09 Feb For Delayed-Diploma Students, The Wait Was Worth It
By Keisa Reynolds
Some waited months, some waited years. Finally, however, more than 100 high school students from the West Contra Costa Unified School District have now received their diplomas.
The Jan. 30 graduation ceremony at the Richmond Convention Center did not include the full roster of students delayed by the California High School Exit Examination — but it was a start.
For the more than 1,000 students in the district who otherwise fulfilled their high school graduation requirements, failing one or both parts of the exit exam meant waiting to earn their diplomas. State officials recently suspended the test for three years, beginning Jan. 1, so an estimated 35,000 California students have now become eligible to receive their diplomas.
“I am entirely in awe that you committed to keep it together and get yourself to where you are,” Randall Enos, president of the district’s Board of Education, told the graduates. “Being a member of this community, where I have been all my life, I am extremely proud of what you’ve been able to do.”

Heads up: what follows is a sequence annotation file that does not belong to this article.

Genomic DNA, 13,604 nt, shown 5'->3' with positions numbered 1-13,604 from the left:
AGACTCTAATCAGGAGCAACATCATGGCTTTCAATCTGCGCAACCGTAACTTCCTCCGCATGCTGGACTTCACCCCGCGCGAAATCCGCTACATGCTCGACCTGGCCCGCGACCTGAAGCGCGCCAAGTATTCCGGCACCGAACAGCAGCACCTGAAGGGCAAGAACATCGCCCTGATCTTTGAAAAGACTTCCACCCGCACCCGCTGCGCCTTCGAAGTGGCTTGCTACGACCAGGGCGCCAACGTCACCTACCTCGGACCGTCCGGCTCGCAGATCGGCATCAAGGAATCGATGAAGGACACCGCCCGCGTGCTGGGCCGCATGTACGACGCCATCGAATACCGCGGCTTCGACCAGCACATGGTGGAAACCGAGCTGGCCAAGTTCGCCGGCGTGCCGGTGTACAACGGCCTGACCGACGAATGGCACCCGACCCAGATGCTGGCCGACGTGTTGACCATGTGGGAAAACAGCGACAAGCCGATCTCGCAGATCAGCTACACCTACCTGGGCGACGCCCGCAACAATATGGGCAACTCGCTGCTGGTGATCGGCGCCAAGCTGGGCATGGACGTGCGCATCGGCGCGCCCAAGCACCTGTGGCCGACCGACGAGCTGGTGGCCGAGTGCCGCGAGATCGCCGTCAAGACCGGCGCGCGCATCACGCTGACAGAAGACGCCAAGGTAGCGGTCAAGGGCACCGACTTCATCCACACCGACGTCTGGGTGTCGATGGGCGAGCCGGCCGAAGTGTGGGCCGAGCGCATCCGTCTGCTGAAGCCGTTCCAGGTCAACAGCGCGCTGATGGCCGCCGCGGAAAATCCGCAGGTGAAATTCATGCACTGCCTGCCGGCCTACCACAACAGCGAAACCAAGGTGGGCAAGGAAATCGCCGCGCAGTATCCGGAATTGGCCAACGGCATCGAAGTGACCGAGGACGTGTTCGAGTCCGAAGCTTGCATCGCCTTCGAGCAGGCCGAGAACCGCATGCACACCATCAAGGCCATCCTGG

Keri Noyce, a counselor from Pinole Valley High School, led the ceremony, while the high school’s band provided music for the roughly 200 attendees. A few graduates danced onstage before shaking hands with administrative officials, and their enthusiasm received cheers from the audience.
Many graduates came with their own squads of parents, siblings, cousins and friends, all clearly proud to witness the ceremony.
“I feel complete — a new beginning can start,” said Kenneth Stroughter Jr. one of the graduates. Stroughter attended John F. Kennedy High School and would have graduated in 2011. He already has plans for moving forward after receiving his diploma.
“I enrolled to get my Associate of Arts degree in cooking,” he said, and intends to open a catering company in the Bay Area within five years.
Natasha, a graduate from Richmond High School who declined to give her last name, wants to continue her education and major in Sociology. She sees herself eventually owning a nonprofit organization that focuses on education reform. She encouraged recent graduates to further their education.
Stroughter also offered strong words of encouragement to his fellow graduates.
“Stay focused. Do not give up,” he said. “It’s going to get tough, it’s going to get hard, but continue to shine.”